Monday, October 17

Rena hits home

It’s been heart-breaking in recent days to watch an environment disaster unfolding along the coast of Mount Manguanui in New Zealand. The beachside city where my parents live has seen its pristine white sand beaches fouled by oil and debris from Rena, a container ship, that ran around on Astrolabe reef. The reef, roughly 20 kms offshore, was first marked on maps by early European explorers more than three hundred years ago, so its location is well known. Naturally questions are being raised as to how a modern ship ran into such a outcrop, at 17 knots , in broad daylight on a relatively calm sea.

Within days of running aground rough seas hit the region, stressing the vessel to the point that frightening large cracks have appeared along its midsection. The swell also left it leaning at a precarious angle, resulting in the loss of 88 containers so far, 30 of which are currently unaccounted for. This tally is expected to rise as more foul weather descends on the area.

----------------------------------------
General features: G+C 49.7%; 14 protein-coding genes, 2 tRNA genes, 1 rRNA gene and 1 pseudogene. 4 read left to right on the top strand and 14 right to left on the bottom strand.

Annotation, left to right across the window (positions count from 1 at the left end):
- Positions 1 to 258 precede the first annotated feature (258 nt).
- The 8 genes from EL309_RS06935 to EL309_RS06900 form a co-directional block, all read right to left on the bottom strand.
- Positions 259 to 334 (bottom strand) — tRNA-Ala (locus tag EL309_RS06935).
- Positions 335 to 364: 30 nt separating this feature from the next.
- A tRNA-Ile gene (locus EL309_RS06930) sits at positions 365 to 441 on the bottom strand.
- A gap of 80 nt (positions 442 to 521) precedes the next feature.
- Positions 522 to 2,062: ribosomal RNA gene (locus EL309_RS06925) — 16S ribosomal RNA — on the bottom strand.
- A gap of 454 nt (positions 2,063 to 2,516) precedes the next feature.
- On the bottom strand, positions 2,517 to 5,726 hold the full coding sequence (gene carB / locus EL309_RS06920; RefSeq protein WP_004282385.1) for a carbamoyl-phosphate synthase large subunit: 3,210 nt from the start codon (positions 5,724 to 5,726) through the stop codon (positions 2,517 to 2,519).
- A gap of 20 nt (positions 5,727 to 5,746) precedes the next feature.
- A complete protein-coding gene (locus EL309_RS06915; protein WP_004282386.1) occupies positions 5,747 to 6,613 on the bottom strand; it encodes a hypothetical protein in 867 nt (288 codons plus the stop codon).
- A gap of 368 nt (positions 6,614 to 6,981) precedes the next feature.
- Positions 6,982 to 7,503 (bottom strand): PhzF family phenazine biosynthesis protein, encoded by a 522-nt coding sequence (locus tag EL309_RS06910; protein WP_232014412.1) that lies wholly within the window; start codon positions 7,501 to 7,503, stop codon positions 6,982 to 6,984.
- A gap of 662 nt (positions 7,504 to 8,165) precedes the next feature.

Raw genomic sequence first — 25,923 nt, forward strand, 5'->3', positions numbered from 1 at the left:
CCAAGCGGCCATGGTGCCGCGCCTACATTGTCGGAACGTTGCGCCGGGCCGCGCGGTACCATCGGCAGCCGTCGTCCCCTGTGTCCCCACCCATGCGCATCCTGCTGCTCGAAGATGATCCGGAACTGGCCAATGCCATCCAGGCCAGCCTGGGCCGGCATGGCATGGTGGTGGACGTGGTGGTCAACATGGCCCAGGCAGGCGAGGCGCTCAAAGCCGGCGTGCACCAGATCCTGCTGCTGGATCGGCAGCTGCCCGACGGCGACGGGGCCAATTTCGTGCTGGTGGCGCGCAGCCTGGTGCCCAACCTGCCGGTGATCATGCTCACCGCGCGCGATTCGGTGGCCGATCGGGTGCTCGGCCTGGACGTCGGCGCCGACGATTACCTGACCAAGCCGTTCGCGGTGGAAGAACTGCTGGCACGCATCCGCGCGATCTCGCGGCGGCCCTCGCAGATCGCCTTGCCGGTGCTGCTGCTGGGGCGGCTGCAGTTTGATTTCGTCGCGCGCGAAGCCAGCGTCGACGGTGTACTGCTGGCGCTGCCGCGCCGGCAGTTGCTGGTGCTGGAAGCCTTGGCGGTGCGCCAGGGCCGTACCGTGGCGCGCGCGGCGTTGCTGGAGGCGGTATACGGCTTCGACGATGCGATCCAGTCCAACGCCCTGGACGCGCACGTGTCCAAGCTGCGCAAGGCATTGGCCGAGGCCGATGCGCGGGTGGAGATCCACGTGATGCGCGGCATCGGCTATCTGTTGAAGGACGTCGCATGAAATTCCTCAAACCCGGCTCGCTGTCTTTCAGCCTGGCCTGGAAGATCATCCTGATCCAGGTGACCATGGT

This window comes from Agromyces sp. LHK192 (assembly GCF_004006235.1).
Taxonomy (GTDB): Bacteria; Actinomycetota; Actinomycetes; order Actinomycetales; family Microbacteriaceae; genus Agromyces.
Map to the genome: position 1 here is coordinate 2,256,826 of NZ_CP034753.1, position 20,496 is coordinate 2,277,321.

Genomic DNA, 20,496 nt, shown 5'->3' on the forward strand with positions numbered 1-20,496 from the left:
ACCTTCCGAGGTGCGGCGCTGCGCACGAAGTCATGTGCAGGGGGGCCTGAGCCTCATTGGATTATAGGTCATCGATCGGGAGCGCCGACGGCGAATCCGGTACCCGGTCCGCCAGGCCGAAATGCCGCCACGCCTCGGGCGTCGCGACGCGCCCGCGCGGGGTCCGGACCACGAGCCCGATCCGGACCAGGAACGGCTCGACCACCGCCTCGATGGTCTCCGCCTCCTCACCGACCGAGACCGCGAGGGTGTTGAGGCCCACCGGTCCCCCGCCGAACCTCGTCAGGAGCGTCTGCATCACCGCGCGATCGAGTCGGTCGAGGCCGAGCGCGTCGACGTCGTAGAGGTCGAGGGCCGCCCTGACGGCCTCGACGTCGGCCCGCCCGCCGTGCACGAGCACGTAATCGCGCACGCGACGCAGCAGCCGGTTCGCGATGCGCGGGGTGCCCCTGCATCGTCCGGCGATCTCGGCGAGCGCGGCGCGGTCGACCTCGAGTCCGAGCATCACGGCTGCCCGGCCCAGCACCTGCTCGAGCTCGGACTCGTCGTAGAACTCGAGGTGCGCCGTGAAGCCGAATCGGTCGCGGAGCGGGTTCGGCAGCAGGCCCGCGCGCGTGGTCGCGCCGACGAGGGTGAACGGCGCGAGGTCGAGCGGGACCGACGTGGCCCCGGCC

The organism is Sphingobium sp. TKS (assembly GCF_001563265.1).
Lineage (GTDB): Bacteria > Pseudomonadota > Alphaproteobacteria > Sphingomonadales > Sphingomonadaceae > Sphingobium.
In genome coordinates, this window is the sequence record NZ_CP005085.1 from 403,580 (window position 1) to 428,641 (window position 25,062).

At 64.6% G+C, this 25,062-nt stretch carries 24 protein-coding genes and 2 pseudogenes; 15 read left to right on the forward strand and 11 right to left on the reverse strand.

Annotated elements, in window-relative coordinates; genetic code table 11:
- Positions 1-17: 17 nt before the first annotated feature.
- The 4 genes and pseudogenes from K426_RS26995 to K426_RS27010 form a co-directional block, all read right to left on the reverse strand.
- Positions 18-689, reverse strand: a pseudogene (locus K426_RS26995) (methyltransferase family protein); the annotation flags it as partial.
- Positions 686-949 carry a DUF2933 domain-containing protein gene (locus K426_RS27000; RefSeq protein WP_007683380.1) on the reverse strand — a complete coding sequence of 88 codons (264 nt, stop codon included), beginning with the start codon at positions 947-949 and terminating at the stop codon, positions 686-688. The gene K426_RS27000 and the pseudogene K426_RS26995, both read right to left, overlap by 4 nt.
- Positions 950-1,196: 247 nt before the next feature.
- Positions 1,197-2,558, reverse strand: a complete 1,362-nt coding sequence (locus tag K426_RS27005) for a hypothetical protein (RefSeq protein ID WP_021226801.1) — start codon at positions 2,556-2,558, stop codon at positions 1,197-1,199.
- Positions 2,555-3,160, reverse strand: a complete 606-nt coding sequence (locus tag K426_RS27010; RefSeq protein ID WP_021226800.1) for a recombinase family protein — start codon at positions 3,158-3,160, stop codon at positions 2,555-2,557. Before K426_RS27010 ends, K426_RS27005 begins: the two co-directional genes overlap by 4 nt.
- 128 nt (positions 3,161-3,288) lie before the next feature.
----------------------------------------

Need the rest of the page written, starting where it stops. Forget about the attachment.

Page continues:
For days now I’ve watched photo after photo published of a beach littered with cargo from burst containers (which include frozen meat patties and animal skins). Most distressing is the realisation that these images were shot from the beach metres from my parent’s home. This is the same beach that Garry and I were frolicking on as recently as January this year. Regular readers may recall we made good use of our jetlag one morning to venture down to the shore to watch the sun rise.

The opening image on this post was captured by Katie Cox earlier this week and published by the New Zealand Herald.  The other images are also taken from the Herald's files.  It's grim stuff.

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